Despite the cold, the students were still able to perform well and enjoy themselves. White commented, “It was our first year back since 2019, so we were so happy to be there. The students had an amazing time. They performed wonderfully, and I think it was overall an awesome experience.” He continued, “I think we were one of the best bands that performed, and I’m so proud of everybody.” 

After the march-off and applause from the audience, Lynbrook’s performers returned to the stands as the rest of the bands performed. At the end of the night, all the marching bands returned to the field, and the three in the center played “America the Beautiful,” after which each school received a trophy to finish the night off. 

Lynbrook was supported by Principal Matthew Sarosy, Director of Fine and Performing Arts Adrianna Schaefer, and Superintendent Melissa Burak, as well as family and friends who came to watch and cheer from the spectators’ stands. Sarosy related that he had been highly anticipating this event: “When I took over the role of principal of the building, the marching band festival was one of the calendar events that I was really looking forward to, because as an assistant principal, I never attended,” he said. “I was excited to move into that kind of a role where I get to see it with my own eyes and ears, and I was blown away.” 

Another memorable aspect of the festival for the attending students took place in the stands. The students of Lynbrook and General Douglas MacArthur High School, whose place in the stands was adjacent to Lynbrook’s, were especially entertained by comical interactions between Lynbrook’s owl mascot and MacArthur’s general mascot. Their antics included a jocular proposal, dance-off, and face reveal that brought much laughter and excitement for the students watching. Pacheco said, “…my favorite part of that night was watching the encounter between the Lynbrook and MacArthur mascots.”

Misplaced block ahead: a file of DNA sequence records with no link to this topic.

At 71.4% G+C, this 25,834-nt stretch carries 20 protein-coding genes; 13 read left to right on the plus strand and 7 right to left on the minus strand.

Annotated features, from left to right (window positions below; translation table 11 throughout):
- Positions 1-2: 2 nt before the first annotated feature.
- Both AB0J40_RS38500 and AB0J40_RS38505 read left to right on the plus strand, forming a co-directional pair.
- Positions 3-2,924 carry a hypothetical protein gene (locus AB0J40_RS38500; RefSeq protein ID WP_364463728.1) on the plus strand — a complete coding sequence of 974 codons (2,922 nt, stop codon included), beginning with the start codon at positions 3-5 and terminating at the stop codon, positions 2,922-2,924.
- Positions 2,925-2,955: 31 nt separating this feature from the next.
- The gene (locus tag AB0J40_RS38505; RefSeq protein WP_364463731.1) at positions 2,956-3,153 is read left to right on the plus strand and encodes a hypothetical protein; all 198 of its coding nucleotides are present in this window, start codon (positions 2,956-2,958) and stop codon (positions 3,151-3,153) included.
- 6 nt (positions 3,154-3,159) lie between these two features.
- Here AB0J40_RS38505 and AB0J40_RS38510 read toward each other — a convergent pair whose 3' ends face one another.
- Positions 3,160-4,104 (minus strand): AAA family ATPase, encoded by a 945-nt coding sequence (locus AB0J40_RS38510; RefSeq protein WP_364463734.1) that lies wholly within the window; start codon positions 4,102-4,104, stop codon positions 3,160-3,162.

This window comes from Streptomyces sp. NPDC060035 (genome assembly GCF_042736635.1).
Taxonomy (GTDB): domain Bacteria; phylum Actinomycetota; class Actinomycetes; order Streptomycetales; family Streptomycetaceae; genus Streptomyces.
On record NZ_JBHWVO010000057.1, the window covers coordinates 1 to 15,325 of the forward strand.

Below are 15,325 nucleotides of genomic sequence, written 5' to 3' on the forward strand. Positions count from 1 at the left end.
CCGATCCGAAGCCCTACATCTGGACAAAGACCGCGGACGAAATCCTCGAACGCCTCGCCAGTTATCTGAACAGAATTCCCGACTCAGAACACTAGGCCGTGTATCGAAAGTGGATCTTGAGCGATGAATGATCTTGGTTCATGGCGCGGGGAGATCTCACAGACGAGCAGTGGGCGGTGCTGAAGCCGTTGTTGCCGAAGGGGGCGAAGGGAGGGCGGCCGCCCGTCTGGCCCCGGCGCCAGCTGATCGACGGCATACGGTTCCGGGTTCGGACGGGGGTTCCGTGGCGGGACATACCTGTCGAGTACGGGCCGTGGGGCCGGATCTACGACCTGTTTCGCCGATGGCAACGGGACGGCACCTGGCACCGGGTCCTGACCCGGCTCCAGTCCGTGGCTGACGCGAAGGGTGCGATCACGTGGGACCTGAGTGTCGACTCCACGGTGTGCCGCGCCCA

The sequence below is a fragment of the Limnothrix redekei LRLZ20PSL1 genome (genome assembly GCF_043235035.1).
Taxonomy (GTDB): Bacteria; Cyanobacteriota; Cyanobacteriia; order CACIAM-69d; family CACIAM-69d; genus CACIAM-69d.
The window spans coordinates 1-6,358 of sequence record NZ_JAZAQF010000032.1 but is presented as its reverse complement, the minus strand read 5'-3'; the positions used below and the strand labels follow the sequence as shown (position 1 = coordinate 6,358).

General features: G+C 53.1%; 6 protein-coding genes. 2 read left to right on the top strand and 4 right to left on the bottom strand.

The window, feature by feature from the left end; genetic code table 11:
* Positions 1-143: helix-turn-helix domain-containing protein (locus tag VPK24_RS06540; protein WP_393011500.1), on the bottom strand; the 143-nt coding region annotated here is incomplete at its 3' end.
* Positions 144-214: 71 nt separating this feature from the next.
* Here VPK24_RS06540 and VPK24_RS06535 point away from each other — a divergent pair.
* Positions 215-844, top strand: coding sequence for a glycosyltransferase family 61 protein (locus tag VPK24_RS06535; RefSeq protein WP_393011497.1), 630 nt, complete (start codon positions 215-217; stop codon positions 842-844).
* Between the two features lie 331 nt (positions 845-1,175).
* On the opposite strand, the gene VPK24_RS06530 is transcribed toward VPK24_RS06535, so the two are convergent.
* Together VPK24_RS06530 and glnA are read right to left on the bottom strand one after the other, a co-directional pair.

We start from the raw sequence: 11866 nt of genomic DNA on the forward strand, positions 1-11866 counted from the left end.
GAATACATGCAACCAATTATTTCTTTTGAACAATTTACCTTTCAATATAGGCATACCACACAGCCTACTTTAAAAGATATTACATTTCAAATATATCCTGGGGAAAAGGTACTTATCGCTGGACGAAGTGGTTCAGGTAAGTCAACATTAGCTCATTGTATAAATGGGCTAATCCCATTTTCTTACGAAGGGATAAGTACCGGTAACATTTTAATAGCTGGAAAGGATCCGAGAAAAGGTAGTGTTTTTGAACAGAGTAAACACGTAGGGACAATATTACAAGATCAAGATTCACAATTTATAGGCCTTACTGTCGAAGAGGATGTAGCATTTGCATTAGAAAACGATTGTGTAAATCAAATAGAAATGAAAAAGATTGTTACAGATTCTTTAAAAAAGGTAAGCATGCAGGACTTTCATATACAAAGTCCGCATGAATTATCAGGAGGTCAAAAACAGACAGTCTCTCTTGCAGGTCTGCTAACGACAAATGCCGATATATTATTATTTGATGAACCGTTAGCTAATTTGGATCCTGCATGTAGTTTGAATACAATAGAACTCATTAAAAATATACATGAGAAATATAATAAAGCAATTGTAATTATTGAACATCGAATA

The students of the marching band, color guard, and kickline exerted much time and effort in the weeks leading up to the Newsday festival, practicing and perfecting the various elements of their show. Sarosy added, “It’s very cool that the marching bands, because of all the work that goes into creating their shows…get a night for [themselves].” Lynbrook plans on continuing its attendance at the event in future years, but the 2022 festival will remain an important one as most of the students were participating for the first time. As Sarosy described, “…it was just a night to be really proud to be a part of the school community.”